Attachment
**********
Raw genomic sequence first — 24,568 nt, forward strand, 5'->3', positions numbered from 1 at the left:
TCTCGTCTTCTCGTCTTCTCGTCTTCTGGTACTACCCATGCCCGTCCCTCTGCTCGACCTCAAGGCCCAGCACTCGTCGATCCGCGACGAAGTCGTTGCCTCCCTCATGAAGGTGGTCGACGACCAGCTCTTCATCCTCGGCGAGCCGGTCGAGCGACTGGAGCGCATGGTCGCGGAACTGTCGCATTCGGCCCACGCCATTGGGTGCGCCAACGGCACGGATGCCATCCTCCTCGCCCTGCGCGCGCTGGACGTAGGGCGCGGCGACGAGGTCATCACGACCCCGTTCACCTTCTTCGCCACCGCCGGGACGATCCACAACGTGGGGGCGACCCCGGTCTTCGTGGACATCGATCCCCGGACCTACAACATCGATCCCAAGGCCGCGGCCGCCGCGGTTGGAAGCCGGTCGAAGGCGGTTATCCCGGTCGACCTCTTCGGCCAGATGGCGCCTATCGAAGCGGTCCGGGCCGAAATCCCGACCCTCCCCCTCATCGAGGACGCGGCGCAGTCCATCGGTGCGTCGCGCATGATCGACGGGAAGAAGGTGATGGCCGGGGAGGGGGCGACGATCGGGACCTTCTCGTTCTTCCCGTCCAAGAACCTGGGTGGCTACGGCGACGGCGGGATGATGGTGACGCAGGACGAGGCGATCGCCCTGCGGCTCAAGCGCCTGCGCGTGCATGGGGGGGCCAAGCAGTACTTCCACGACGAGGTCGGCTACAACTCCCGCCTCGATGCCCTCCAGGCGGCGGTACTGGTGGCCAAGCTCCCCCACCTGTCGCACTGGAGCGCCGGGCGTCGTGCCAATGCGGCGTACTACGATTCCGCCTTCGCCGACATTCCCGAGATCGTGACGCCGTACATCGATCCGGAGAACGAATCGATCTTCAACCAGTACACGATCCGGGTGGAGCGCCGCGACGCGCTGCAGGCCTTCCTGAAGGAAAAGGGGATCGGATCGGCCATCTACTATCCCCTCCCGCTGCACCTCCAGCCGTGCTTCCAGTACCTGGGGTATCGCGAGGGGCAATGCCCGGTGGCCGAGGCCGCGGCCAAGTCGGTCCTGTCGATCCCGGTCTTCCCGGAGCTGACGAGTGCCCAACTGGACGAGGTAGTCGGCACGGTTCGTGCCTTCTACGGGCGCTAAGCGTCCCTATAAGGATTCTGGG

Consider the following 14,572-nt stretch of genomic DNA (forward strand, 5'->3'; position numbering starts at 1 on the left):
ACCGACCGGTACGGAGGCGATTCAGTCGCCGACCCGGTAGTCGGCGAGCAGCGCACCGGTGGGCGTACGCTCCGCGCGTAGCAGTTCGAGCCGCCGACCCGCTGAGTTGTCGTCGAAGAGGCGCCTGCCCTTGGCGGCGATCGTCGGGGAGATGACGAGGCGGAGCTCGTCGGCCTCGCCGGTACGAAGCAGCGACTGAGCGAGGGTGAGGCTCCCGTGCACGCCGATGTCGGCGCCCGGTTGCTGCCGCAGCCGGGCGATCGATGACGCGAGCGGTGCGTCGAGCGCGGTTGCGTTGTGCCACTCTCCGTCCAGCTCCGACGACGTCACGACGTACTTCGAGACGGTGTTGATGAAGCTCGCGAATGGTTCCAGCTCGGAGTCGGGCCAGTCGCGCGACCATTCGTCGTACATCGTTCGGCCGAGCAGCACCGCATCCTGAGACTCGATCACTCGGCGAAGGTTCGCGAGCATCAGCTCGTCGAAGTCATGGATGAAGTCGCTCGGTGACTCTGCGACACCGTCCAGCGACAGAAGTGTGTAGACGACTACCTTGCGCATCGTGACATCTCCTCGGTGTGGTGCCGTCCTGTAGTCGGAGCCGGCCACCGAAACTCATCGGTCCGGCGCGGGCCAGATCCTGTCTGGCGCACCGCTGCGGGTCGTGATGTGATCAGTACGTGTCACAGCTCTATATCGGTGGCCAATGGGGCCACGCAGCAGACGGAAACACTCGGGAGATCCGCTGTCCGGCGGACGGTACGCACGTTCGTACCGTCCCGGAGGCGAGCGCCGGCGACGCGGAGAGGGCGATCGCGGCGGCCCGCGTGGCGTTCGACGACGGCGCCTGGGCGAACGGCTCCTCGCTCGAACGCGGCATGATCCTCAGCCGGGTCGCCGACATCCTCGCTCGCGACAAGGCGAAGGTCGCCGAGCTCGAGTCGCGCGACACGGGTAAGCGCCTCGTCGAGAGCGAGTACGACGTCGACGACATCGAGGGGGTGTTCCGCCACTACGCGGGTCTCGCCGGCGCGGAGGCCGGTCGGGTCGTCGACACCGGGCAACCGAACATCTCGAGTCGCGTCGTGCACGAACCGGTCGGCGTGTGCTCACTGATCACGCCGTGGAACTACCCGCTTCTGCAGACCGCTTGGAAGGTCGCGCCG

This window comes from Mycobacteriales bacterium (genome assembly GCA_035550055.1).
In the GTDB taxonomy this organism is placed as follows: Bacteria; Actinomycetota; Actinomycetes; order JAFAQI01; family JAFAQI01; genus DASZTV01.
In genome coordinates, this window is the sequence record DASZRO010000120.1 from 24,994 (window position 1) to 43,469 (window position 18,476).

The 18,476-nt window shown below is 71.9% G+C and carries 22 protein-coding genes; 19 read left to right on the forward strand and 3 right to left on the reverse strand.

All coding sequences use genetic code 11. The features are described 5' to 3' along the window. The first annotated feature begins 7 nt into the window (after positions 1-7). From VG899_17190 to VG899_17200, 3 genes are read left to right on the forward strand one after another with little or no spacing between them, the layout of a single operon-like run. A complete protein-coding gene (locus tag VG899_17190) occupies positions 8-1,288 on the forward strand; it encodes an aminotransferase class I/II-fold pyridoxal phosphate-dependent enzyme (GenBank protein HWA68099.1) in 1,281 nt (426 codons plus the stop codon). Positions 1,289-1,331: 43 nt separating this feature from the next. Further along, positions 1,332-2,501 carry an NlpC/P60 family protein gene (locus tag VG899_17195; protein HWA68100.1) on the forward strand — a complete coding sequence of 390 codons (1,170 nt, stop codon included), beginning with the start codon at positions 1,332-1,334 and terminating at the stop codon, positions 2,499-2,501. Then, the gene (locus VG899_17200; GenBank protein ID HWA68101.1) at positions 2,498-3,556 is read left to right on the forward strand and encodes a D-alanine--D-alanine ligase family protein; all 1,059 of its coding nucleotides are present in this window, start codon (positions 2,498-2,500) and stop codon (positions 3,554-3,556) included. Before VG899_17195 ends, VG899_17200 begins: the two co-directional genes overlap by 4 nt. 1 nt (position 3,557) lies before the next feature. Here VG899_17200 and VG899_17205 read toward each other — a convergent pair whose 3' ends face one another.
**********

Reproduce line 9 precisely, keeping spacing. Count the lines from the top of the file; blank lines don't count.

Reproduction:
All coding sequences use genetic code 11. The features are described 5' to 3' along the window. The first annotated feature begins 7 nt into the window (after positions 1-7). From VG899_17190 to VG899_17200, 3 genes are read left to right on the forward strand one after another with little or no spacing between them, the layout of a single operon-like run. A complete protein-coding gene (locus tag VG899_17190) occupies positions 8-1,288 on the forward strand; it encodes an aminotransferase class I/II-fold pyridoxal phosphate-dependent enzyme (GenBank protein HWA68099.1) in 1,281 nt (426 codons plus the stop codon). Positions 1,289-1,331: 43 nt separating this feature from the next. Further along, positions 1,332-2,501 carry an NlpC/P60 family protein gene (locus tag VG899_17195; protein HWA68100.1) on the forward strand — a complete coding sequence of 390 codons (1,170 nt, stop codon included), beginning with the start codon at positions 1,332-1,334 and terminating at the stop codon, positions 2,499-2,501. Then, the gene (locus VG899_17200; GenBank protein ID HWA68101.1) at positions 2,498-3,556 is read left to right on the forward strand and encodes a D-alanine--D-alanine ligase family protein; all 1,059 of its coding nucleotides are present in this window, start codon (positions 2,498-2,500) and stop codon (positions 3,554-3,556) included. Before VG899_17195 ends, VG899_17200 begins: the two co-directional genes overlap by 4 nt. 1 nt (position 3,557) lies before the next feature. Here VG899_17200 and VG899_17205 read toward each other — a convergent pair whose 3' ends face one another.